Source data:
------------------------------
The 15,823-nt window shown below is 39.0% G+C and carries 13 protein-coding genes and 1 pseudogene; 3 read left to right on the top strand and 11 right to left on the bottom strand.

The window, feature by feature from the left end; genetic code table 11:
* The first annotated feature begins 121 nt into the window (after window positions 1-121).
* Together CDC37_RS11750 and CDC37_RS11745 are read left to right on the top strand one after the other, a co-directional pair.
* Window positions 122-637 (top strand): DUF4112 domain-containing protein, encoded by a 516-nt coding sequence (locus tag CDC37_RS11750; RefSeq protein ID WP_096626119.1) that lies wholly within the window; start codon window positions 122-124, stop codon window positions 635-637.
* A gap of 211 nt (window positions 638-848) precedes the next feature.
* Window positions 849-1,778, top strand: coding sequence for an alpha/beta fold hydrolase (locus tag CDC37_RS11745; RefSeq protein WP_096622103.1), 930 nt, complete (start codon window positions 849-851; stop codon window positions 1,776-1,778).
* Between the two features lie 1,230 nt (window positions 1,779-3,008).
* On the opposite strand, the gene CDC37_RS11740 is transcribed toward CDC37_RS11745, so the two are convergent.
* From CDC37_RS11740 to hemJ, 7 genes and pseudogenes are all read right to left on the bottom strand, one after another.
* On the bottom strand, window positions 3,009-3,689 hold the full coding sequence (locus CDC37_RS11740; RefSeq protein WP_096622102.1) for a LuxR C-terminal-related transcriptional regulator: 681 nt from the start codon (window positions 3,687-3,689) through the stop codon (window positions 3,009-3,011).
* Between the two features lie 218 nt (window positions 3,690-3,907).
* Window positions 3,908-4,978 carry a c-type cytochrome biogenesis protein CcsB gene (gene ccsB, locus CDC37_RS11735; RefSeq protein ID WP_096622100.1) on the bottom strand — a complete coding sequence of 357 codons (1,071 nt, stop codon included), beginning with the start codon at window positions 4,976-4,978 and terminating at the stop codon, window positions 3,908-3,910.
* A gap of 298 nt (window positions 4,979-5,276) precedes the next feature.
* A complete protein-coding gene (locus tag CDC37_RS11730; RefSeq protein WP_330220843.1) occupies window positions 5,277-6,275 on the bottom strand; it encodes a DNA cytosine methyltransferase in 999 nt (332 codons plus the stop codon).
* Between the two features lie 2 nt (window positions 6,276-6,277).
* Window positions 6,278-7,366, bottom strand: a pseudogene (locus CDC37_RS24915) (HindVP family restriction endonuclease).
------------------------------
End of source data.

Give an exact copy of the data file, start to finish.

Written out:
The 15,823-nt window shown below is 39.0% G+C and carries 13 protein-coding genes and 1 pseudogene; 3 read left to right on the top strand and 11 right to left on the bottom strand.

The window, feature by feature from the left end; genetic code table 11:
* The first annotated feature begins 121 nt into the window (after window positions 1-121).
* Together CDC37_RS11750 and CDC37_RS11745 are read left to right on the top strand one after the other, a co-directional pair.
* Window positions 122-637 (top strand): DUF4112 domain-containing protein, encoded by a 516-nt coding sequence (locus tag CDC37_RS11750; RefSeq protein ID WP_096626119.1) that lies wholly within the window; start codon window positions 122-124, stop codon window positions 635-637.
* A gap of 211 nt (window positions 638-848) precedes the next feature.
* Window positions 849-1,778, top strand: coding sequence for an alpha/beta fold hydrolase (locus tag CDC37_RS11745; RefSeq protein WP_096622103.1), 930 nt, complete (start codon window positions 849-851; stop codon window positions 1,776-1,778).
* Between the two features lie 1,230 nt (window positions 1,779-3,008).
* On the opposite strand, the gene CDC37_RS11740 is transcribed toward CDC37_RS11745, so the two are convergent.
* From CDC37_RS11740 to hemJ, 7 genes and pseudogenes are all read right to left on the bottom strand, one after another.
* On the bottom strand, window positions 3,009-3,689 hold the full coding sequence (locus CDC37_RS11740; RefSeq protein WP_096622102.1) for a LuxR C-terminal-related transcriptional regulator: 681 nt from the start codon (window positions 3,687-3,689) through the stop codon (window positions 3,009-3,011).
* Between the two features lie 218 nt (window positions 3,690-3,907).
* Window positions 3,908-4,978 carry a c-type cytochrome biogenesis protein CcsB gene (gene ccsB, locus CDC37_RS11735; RefSeq protein ID WP_096622100.1) on the bottom strand — a complete coding sequence of 357 codons (1,071 nt, stop codon included), beginning with the start codon at window positions 4,976-4,978 and terminating at the stop codon, window positions 3,908-3,910.
* A gap of 298 nt (window positions 4,979-5,276) precedes the next feature.
* A complete protein-coding gene (locus tag CDC37_RS11730; RefSeq protein WP_330220843.1) occupies window positions 5,277-6,275 on the bottom strand; it encodes a DNA cytosine methyltransferase in 999 nt (332 codons plus the stop codon).
* Between the two features lie 2 nt (window positions 6,276-6,277).
* Window positions 6,278-7,366, bottom strand: a pseudogene (locus CDC37_RS24915) (HindVP family restriction endonuclease).